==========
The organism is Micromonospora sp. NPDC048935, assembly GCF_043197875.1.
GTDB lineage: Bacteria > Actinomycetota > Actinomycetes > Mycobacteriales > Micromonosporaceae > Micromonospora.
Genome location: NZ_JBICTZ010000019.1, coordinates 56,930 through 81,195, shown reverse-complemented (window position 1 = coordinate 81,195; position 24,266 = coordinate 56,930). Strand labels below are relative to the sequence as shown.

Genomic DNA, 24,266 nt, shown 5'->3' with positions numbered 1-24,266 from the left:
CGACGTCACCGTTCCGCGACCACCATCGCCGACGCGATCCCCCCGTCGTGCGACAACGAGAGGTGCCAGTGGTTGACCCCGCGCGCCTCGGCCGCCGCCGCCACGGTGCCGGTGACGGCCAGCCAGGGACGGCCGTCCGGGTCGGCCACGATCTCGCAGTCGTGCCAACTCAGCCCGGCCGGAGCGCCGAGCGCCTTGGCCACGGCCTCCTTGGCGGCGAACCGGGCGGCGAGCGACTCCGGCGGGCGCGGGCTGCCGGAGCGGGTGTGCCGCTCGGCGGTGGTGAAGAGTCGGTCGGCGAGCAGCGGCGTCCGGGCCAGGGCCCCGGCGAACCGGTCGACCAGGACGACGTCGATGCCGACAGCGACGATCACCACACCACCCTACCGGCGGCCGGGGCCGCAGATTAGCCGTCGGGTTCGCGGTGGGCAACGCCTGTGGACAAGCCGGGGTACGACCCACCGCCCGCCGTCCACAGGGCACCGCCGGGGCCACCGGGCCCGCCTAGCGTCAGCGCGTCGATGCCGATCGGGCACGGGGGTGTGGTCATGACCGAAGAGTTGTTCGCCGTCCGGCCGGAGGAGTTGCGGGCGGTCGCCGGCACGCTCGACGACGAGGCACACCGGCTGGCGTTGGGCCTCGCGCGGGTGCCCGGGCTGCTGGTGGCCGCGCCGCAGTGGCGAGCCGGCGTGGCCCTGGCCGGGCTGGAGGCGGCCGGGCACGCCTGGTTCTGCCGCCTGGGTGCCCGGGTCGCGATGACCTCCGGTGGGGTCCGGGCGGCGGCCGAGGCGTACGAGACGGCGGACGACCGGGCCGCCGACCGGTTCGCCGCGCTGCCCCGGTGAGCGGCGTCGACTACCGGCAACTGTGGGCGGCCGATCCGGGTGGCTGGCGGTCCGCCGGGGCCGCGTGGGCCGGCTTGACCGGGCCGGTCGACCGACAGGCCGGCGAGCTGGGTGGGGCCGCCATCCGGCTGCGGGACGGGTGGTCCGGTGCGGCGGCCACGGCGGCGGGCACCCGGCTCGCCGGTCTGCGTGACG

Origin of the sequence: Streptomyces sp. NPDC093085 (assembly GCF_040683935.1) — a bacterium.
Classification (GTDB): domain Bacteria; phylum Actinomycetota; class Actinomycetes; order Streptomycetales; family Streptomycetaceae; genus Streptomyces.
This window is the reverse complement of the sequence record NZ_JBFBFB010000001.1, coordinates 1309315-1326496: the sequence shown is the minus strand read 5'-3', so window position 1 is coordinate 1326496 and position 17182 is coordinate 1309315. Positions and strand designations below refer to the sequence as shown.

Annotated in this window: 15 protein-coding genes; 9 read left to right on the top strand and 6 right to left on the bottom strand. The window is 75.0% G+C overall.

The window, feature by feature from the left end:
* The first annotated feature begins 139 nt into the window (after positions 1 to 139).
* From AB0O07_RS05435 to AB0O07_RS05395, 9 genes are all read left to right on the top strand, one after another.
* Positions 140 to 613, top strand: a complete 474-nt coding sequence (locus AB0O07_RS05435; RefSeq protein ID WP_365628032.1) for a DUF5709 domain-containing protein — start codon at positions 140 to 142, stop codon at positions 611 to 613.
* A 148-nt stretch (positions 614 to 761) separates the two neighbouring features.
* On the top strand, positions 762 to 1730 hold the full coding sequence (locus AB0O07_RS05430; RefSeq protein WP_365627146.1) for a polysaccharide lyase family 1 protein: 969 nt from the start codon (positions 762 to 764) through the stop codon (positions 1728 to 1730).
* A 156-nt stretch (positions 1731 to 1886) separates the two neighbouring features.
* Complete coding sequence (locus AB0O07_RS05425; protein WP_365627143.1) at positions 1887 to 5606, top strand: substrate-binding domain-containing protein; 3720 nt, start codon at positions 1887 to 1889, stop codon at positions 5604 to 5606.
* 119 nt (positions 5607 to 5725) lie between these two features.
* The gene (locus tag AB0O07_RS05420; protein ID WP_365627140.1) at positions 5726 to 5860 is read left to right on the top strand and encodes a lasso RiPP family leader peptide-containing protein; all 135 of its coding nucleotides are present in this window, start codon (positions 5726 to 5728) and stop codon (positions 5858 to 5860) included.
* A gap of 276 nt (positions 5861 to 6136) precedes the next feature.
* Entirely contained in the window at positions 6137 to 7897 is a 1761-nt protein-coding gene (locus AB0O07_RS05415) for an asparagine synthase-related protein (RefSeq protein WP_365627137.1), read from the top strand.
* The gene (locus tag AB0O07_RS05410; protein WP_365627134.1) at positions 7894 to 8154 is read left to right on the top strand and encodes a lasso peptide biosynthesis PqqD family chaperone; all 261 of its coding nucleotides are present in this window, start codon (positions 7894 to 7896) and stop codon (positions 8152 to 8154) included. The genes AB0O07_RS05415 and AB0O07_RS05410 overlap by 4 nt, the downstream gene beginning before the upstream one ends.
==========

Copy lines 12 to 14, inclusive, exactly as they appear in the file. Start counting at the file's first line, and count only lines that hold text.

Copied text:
* From AB0O07_RS05435 to AB0O07_RS05395, 9 genes are all read left to right on the top strand, one after another.
* Positions 140 to 613, top strand: a complete 474-nt coding sequence (locus AB0O07_RS05435; RefSeq protein ID WP_365628032.1) for a DUF5709 domain-containing protein — start codon at positions 140 to 142, stop codon at positions 611 to 613.
* A 148-nt stretch (positions 614 to 761) separates the two neighbouring features.